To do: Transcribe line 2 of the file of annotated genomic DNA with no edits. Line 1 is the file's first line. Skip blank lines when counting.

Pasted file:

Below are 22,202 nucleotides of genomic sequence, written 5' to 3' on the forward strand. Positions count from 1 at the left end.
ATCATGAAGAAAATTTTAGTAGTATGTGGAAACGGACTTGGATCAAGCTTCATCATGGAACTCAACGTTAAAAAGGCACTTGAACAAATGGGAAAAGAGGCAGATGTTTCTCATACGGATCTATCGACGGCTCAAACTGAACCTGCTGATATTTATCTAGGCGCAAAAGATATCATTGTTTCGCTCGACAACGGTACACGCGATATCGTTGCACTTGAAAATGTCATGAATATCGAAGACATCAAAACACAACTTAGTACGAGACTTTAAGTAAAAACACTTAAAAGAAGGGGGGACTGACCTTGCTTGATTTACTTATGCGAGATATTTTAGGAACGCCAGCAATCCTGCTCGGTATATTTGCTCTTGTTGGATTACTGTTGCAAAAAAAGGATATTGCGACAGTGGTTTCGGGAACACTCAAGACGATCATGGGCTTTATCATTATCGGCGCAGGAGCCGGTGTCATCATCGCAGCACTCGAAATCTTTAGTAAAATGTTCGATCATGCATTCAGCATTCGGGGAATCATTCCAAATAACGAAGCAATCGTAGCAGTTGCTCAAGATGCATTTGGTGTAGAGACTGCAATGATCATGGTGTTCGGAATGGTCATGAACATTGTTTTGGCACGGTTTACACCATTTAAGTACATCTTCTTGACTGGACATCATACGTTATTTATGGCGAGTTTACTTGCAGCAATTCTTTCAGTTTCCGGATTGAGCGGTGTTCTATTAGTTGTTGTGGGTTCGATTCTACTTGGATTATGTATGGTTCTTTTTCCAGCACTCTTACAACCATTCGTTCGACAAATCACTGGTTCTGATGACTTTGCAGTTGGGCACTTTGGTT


ATCATGAAGAAAATTTTAGTAGTATGTGGAAACGGACTTGGATCAAGCTTCATCATGGAACTCAACGTTAAAAAGGCACTTGAACAAATGGGAAAAGAGGCAGATGTTTCTCATACGGATCTATCGACGGCTCAAACTGAACCTGCTGATATTTATCTAGGCGCAAAAGATATCATTGTTTCGCTCGACAACGGTACACGCGATATCGTTGCACTTGAAAATGTCATGAATATCGAAGACATCAAAACACAACTTAGTACGAGACTTTAAGTAAAAACACTTAAAAGAAGGGGGGACTGACCTTGCTTGATTTACTTATGCGAGATATTTTAGGAACGCCAGCAATCCTGCTCGGTATATTTGCTCTTGTTGGATTACTGTTGCAAAAAAAGGATATTGCGACAGTGGTTTCGGGAACACTCAAGACGATCATGGGCTTTATCATTATCGGCGCAGGAGCCGGTGTCATCATCGCAGCACTCGAAATCTTTAGTAAAATGTTCGATCATGCATTCAGCATTCGGGGAATCATTCCAAATAACGAAGCAATCGTAGCAGTTGCTCAAGATGCATTTGGTGTAGAGACTGCAATGATCATGGTGTTCGGAATGGTCATGAACATTGTTTTGGCACGGTTTACACCATTTAAGTACATCTTCTTGACTGGACATCATACGTTATTTATGGCGAGTTTACTTGCAGCAATTCTTTCAGTTTCCGGATTGAGCGGTGTTCTATTAGTTGTTGTGGGTTCGATTCTACTTGGATTATGTATGGTTCTTTTTCCAGCACTCTTACAACCATTCGTTCGACAAATCACTGGTTCTGATGACTTTGCAGTTGGGCACTTTGGTT